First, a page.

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Anyone ever seen or used a gem scone pan?

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While discussing "national" cooking via email a while back, a friend in Australia mentioned gem scones, which she hasn't made in years because they need a special cast iron "gem scone pan". I google'd gem scones and they seem to utilize the same principle as popovers: Heavy, preferably cast iron, pan preheated in oven, batter poured in, and the steam provides most if not all of the "rise". They are smaller than popovers, though ... seems like more of a Dunkin' Munchkins size. I loooove the texture and taste of popovers and would love to try making gem scones (which sound like a sweeter, slightly cakier popover) but apparantly these pans are totally unknown/don't exist other than Down Under.

Anyone ever come across one of these? I'd try for one on eBay.au except that the shipping cost for cast iron from Australia to the eastern USA would be beyond horrendous.

http://hubpages.com/hub/Baking-in-a-G...

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  1. Griswold and Wagner apparently made them back in the day, maybe others. Try searching for a "golf ball" pan. I found a few on ebay.

    For new, you might evaluate an aebleskiver pan. The sizing may not be the same, however. I can't really tell from the pictures and haven't ever seen a "gem scone" or an aebleskiver either.

    Here's one to look at. http://www.preparedpantry.com/danish-...

    2 Replies
    1. re: slopfrog

      The Wiki article for Takoyaki, Japanese octopus balls, has links to both aebleskiver and yorkshire pudding. Except for the seasonings (dashi granules etc), the batter is similar (flour, eggs, and water).

      1. re: slopfrog

        Wow, I never even THOUGHT to search under "golf ball pan"... obviously one was made by Griswold of cast iron. Just as obviously, they are considered 'collectibles' now (from the prices all hovering on one side or another of $100).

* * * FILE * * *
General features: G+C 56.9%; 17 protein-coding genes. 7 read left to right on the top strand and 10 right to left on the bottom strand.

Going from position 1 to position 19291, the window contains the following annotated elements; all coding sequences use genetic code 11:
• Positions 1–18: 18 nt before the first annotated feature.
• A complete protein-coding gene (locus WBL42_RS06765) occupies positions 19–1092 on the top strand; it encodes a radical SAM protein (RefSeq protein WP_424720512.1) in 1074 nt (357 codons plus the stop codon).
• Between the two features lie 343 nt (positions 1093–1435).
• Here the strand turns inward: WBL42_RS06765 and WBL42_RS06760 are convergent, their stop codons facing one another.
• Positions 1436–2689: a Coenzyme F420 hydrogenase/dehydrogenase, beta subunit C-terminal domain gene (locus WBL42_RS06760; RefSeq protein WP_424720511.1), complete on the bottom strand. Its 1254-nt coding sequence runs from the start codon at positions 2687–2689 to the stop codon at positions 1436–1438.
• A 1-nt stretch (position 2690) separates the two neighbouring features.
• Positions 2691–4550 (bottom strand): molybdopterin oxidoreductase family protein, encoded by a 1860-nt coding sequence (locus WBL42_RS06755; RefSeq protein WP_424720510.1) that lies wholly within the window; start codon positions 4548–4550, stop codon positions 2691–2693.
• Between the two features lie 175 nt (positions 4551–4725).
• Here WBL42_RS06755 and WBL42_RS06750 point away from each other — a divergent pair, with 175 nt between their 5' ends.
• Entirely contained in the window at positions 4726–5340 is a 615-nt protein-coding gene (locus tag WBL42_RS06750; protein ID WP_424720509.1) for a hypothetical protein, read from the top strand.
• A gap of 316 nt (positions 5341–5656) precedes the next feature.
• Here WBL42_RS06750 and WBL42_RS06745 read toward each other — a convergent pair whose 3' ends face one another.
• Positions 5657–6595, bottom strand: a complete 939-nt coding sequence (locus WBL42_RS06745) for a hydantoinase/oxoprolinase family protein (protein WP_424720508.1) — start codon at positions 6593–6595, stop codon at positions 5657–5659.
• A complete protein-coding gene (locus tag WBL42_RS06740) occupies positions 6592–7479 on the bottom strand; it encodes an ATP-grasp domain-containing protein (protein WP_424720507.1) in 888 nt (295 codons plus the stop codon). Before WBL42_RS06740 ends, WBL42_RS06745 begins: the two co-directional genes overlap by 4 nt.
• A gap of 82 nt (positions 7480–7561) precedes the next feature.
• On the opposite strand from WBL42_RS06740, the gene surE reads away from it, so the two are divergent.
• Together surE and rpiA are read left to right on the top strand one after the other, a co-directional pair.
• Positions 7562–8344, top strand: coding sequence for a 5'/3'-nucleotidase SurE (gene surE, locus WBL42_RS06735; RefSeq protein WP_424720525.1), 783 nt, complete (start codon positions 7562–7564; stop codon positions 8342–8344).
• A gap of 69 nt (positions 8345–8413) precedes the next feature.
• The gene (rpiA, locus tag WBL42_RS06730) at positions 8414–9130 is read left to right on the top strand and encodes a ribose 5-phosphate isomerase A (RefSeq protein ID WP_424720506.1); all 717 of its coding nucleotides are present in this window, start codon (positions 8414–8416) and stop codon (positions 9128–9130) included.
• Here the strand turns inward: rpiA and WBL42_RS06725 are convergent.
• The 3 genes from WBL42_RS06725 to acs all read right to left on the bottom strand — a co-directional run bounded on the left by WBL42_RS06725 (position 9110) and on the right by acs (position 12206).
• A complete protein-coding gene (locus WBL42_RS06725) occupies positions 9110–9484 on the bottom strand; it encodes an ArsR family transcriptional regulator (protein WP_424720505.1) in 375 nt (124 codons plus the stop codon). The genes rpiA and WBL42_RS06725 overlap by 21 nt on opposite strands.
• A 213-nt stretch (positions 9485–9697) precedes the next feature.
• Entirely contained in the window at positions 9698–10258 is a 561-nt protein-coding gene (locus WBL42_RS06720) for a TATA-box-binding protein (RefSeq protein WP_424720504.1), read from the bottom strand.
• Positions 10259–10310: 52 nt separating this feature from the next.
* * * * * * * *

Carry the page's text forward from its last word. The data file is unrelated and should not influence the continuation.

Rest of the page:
I'm going to ask my Australian friend what the diameter of a typical gem scone pan cup is. The Griswold ones are a skootch over 2" apparantly.

        I actually did look at the aebleskiver pan and considered it even though the sizing, as you mentioned, is different. I think the big functional difference between the gem scone/golf ball pans and the aebleskiver is that the gem scone pans have an open construction style... like the good popover pans do... which more or less suspends the individual cups and allows the oven to heat each one uniformly and to the max. I've made popovers in a solid-top popover pan and also in one of the "openwork" ones, in the same oven/same temp/same recipe, and there was a difference. Not dealbreaking, true, but noticeable to Fussy Moi at any rate. :)

      2. Would a mini muffin pan work?

        1 Reply
        1. re: pdxgastro

          I doubt it. First, gem scone pans are always cast iron, because of the need to get them sizzling hot before putting in the batter (in fact they are called "gem scone IRONS" rather than "pans" by the Aussies ... I used "pans" because we Yanks see the word "irons" and think either clothing care, golf, or fireplace implements, LOL). Not sure whether a nonstick pan surface would survive being preheated empty in a 500+ degree oven, and according to this very informative piece on gem scones/irons, thinner pans (i.e., aluminum) just don't work properly:

          http://homepage.mac.com/nwjh/food/gem...

          I think too that the mini muffin cups would be too small and/or too tall/high sided. Gem scones seem to be more uniform (circular) in shape, so the golfball pans referenced above appear to be the closest match. Wish they were a bit cheaper though; that's a lot to spend for a pan used for just one recipe!